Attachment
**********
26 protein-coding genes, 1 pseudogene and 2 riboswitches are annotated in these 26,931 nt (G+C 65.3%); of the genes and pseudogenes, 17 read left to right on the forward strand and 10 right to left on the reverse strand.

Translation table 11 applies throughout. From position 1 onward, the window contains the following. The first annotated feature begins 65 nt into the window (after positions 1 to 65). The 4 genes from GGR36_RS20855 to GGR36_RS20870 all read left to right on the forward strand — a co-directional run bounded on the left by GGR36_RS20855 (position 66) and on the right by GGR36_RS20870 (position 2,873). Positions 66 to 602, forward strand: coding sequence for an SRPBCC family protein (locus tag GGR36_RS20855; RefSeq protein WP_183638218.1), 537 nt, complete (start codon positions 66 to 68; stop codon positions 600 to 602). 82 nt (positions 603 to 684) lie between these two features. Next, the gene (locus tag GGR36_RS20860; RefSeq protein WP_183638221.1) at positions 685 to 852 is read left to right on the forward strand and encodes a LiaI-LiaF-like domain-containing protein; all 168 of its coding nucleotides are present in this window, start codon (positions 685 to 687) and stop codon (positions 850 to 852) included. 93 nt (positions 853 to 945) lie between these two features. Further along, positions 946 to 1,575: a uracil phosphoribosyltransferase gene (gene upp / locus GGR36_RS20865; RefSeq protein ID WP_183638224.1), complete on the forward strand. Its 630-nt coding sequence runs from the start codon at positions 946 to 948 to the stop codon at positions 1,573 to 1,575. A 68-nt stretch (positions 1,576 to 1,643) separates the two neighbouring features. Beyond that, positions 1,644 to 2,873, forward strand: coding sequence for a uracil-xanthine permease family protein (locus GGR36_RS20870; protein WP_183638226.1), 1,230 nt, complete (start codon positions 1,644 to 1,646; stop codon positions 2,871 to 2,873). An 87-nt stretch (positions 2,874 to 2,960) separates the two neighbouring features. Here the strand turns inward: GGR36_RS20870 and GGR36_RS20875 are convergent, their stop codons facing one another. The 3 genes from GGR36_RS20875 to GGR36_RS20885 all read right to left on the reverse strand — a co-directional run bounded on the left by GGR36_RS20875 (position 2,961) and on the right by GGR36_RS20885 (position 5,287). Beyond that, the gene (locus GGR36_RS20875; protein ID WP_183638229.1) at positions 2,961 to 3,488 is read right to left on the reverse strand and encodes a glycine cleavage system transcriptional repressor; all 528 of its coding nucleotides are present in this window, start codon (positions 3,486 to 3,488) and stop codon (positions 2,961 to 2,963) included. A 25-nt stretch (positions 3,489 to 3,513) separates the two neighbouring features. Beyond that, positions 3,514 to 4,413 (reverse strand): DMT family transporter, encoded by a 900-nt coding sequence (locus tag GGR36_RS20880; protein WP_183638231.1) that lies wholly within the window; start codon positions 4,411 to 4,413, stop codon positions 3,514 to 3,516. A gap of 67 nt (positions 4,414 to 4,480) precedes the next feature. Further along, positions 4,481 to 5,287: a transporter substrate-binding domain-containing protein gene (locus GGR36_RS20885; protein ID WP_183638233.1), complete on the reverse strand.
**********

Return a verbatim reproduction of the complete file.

26 protein-coding genes, 1 pseudogene and 2 riboswitches are annotated in these 26,931 nt (G+C 65.3%); of the genes and pseudogenes, 17 read left to right on the forward strand and 10 right to left on the reverse strand.

Translation table 11 applies throughout. From position 1 onward, the window contains the following. The first annotated feature begins 65 nt into the window (after positions 1 to 65). The 4 genes from GGR36_RS20855 to GGR36_RS20870 all read left to right on the forward strand — a co-directional run bounded on the left by GGR36_RS20855 (position 66) and on the right by GGR36_RS20870 (position 2,873). Positions 66 to 602, forward strand: coding sequence for an SRPBCC family protein (locus tag GGR36_RS20855; RefSeq protein WP_183638218.1), 537 nt, complete (start codon positions 66 to 68; stop codon positions 600 to 602). 82 nt (positions 603 to 684) lie between these two features. Next, the gene (locus tag GGR36_RS20860; RefSeq protein WP_183638221.1) at positions 685 to 852 is read left to right on the forward strand and encodes a LiaI-LiaF-like domain-containing protein; all 168 of its coding nucleotides are present in this window, start codon (positions 685 to 687) and stop codon (positions 850 to 852) included. 93 nt (positions 853 to 945) lie between these two features. Further along, positions 946 to 1,575: a uracil phosphoribosyltransferase gene (gene upp / locus GGR36_RS20865; RefSeq protein ID WP_183638224.1), complete on the forward strand. Its 630-nt coding sequence runs from the start codon at positions 946 to 948 to the stop codon at positions 1,573 to 1,575. A 68-nt stretch (positions 1,576 to 1,643) separates the two neighbouring features. Beyond that, positions 1,644 to 2,873, forward strand: coding sequence for a uracil-xanthine permease family protein (locus GGR36_RS20870; protein WP_183638226.1), 1,230 nt, complete (start codon positions 1,644 to 1,646; stop codon positions 2,871 to 2,873). An 87-nt stretch (positions 2,874 to 2,960) separates the two neighbouring features. Here the strand turns inward: GGR36_RS20870 and GGR36_RS20875 are convergent, their stop codons facing one another. The 3 genes from GGR36_RS20875 to GGR36_RS20885 all read right to left on the reverse strand — a co-directional run bounded on the left by GGR36_RS20875 (position 2,961) and on the right by GGR36_RS20885 (position 5,287). Beyond that, the gene (locus GGR36_RS20875; protein ID WP_183638229.1) at positions 2,961 to 3,488 is read right to left on the reverse strand and encodes a glycine cleavage system transcriptional repressor; all 528 of its coding nucleotides are present in this window, start codon (positions 3,486 to 3,488) and stop codon (positions 2,961 to 2,963) included. A 25-nt stretch (positions 3,489 to 3,513) separates the two neighbouring features. Beyond that, positions 3,514 to 4,413 (reverse strand): DMT family transporter, encoded by a 900-nt coding sequence (locus tag GGR36_RS20880; protein WP_183638231.1) that lies wholly within the window; start codon positions 4,411 to 4,413, stop codon positions 3,514 to 3,516. A gap of 67 nt (positions 4,414 to 4,480) precedes the next feature. Further along, positions 4,481 to 5,287: a transporter substrate-binding domain-containing protein gene (locus GGR36_RS20885; protein ID WP_183638233.1), complete on the reverse strand.